HMCLs were fixed with 2.5% glutaraldehyde in 0.1 M Sorensen phosphate buffer pH 7.4 and post-fixed with 1% OsO4 in the same buffer. Cells were then dehydrated through a graded ethanol series, embedded in Epon 812 and cut into thin sections (80 nm). Sections were stained with uranyl acetate and lead citrate, observed with a JEOL 1011 transmission electron microscope equipped with a Megaview III camera.

Western blotting

Whole cell lysates and western blotting were prepared as previously described [5]. We used primary Ab against LC3 (H-50, Santa Cruz Biotechnologies) and ImmunoPure goat anti-rabbit IgG peroxidase-conjugated as AbII (Pierce Protein Research Products, Thermo Fisher Scientific, Rockford, IL).

Analysis of protein degradation

The degradation of long-lived proteins was measured as described previously [46]. Briefly, HMCLs were incubated for 24 h at 37°C with 0.2 µCi/ml of L-[14C]valine in complete medium. Cells were then washed resuspended in medium with no nutrients but supplemented with 10 mM valine. After the first h of incubation, the chase medium was replaced by complete medium and the incubation continued for 5 h. When required drugs (10 µM OHT, 40 µM PBPE or 10 mM 3-MA) were added to the chase medium. Radiolabeled proteins present in the chase medium as well as in cells were precipitated with 10% trichloroacetic acid (v/v) at 4°C. Radioactivity was measured by scintillation counting. The rate of protein degradation was calculated from the ratio of radioactivity in the medium to that of precipitated cell fraction.

Lipid analysis

HMCLs (108 cells) were treated with the solvent vehicle, 10 μM PBPE or 2.5 μM OHT for 48 h then washed and lipids were extracted with chloroform/methanol (2/1). The organic layer was reduced to dryness under a flux of argon and the residue was resuspended in ethanol. Sterols were analyzed by liquid chromatography and gas-liquid chromatography as described before [12]. Neutral lipids and sphingomyelin analyses were done according to previously published procedures [14, 18, 47].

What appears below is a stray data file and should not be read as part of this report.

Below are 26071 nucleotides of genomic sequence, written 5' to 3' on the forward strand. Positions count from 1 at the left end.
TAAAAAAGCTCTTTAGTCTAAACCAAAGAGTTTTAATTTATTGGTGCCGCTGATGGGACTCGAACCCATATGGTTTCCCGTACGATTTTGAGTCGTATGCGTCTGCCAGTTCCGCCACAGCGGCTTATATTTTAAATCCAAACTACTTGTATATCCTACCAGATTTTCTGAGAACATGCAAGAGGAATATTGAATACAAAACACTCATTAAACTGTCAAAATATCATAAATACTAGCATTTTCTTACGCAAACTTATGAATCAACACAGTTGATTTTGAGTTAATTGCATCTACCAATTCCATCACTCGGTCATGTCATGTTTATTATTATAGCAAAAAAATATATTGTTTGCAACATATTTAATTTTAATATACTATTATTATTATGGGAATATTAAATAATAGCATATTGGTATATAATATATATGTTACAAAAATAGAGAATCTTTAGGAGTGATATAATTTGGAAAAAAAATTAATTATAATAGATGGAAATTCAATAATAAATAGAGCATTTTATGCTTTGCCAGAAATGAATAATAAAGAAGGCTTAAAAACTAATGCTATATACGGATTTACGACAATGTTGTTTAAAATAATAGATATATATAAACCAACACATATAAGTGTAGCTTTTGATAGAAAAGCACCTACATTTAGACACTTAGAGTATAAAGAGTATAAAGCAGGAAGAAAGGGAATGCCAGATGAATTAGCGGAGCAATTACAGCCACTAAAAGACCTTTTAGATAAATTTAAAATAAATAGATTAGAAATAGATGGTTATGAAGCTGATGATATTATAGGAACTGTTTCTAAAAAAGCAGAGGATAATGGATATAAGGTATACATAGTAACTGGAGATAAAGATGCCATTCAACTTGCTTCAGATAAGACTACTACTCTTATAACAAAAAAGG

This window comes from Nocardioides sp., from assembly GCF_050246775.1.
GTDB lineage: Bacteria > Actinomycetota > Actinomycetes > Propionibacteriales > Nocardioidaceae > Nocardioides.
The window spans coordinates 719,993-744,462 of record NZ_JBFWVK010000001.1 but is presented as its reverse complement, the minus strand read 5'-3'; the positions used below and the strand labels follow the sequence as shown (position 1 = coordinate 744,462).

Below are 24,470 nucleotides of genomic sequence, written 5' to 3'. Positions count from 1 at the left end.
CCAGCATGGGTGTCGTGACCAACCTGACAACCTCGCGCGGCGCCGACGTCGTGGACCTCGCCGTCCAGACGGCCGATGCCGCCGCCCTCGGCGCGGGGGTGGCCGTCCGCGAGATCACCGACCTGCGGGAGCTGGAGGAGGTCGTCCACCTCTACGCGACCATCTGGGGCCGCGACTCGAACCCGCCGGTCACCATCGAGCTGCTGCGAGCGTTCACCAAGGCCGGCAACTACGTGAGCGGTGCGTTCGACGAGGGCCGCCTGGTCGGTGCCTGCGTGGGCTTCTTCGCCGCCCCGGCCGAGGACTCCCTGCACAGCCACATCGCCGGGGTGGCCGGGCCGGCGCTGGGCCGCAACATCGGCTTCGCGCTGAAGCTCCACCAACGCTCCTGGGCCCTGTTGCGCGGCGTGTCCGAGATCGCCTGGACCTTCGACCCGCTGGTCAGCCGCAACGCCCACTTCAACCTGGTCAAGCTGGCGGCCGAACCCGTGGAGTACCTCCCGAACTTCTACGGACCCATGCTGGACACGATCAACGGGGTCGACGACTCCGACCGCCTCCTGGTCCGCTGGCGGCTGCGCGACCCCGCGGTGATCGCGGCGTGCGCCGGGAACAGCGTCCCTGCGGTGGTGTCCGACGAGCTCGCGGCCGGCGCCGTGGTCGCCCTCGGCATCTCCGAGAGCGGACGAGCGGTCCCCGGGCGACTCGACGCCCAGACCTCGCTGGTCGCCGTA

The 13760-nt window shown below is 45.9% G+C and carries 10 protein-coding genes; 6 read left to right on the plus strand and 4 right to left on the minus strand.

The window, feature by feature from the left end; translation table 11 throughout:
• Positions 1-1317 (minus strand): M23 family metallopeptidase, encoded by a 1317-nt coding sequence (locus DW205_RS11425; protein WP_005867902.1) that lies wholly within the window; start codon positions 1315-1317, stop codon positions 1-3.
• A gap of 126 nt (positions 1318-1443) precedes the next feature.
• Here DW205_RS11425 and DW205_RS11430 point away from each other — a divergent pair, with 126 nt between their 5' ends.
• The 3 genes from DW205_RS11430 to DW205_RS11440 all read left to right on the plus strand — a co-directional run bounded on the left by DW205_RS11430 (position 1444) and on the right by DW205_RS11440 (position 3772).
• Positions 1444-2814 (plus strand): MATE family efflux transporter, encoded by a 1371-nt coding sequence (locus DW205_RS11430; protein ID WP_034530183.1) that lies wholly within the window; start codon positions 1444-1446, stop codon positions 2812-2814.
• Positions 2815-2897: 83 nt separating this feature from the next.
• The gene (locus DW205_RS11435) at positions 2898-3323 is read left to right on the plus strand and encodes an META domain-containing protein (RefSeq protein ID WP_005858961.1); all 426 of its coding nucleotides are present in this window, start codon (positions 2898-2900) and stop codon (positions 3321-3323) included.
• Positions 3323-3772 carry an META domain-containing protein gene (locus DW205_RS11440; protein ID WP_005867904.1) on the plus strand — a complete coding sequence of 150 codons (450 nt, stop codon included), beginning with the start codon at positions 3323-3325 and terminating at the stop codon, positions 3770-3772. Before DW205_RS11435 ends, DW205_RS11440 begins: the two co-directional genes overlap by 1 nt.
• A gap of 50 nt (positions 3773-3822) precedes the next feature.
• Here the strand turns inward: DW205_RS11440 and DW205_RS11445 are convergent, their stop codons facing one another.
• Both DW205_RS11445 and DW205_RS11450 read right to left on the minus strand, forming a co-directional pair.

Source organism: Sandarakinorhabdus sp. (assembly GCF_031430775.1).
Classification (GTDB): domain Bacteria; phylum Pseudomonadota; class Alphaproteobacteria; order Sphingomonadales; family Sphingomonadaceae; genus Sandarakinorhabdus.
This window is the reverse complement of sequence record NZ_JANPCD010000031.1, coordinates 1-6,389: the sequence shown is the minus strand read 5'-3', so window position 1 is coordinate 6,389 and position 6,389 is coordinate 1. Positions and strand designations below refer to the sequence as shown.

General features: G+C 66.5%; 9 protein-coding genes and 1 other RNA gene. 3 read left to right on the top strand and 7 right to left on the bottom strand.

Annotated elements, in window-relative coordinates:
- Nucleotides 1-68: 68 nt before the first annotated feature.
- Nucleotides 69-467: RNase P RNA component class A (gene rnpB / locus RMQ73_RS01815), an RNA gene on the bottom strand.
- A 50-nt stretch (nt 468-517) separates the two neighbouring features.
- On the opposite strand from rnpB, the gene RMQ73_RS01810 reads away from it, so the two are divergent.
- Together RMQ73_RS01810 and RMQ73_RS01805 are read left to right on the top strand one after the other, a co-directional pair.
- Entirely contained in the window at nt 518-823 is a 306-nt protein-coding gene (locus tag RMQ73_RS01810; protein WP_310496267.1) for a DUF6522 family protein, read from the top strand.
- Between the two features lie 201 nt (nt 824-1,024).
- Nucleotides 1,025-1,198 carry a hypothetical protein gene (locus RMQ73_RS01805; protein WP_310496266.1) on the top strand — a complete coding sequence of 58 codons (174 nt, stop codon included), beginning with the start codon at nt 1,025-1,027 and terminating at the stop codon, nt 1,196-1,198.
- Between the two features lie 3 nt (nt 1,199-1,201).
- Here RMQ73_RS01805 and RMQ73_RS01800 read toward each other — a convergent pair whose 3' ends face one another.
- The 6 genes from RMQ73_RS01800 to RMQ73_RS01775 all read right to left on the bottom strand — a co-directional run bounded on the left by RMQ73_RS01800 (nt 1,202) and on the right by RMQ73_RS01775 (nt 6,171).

ChEH activity assay

HMCLs cells were seeded in 6-well plates (0.5 x 106 cells/well) in complete medium and incubated with 0.6 μM [14C]-5,6α-EC in the presence of EtOH, OHT (10 μM), Tam (10 μM), RU 58668 (10 μM) or PBPE (40 μM) for 24 h. Cells were then pelleted and extracted with chloroform/methanol (2/1). The organic layer was reduced to dryness under a flux of argon and the residue was resuspended in EtOH. Samples were applied to thin layer chromatography (TLC) plates and developed using ethyl acetate as previously described [14, 18]. The radioactive metabolites were visualized by autoradiography using Kodak Biomax MS films.

Statistical analysis

Student’s t-test was used to determine the significance of differences between two experimental groups. Data were analyzed with a two-sided test and p<0.05 was considered significant.

ACKNOWLEDGEMENTS

This work was funded in part by the Ligue contre le Cancer - Comité du Calvados (to BS). J-MR, MP and SSP were supported by internal grants of the Institut National de la Santé et de la Recherche Médicale (INSERM). SB is financially supported by the Ministère de l’Enseignement Supérieur et de la Recherche. The authors thank Anne Barbaras for technical help, Didier Goux for transmission electronic microscopy analysis (CMaBio, Université de Caen, France), Patrick Van de Velde for the gift of drugs, Didier Bouscary and Régis Bataille for the gift of HMCLs, the SFR 4206 (ICORE, Université de Caen, France) for flow cytometry facility.

The authors declare no conflict of interest.

References

1. Raab MS, Podar K, Breitkreutz I, Richardson PG and Anderson KC. Multiple myeloma. Lancet. 2009; 374(9686): 324-339.

2. Mahindra A, Laubach J, Raje N, Munshi N, Richardson PG and Anderson KC. Latest advances and current challenges in the treatment of multiple myeloma. Nat Rev Clin Oncol. 2012; 9(3): 135-143.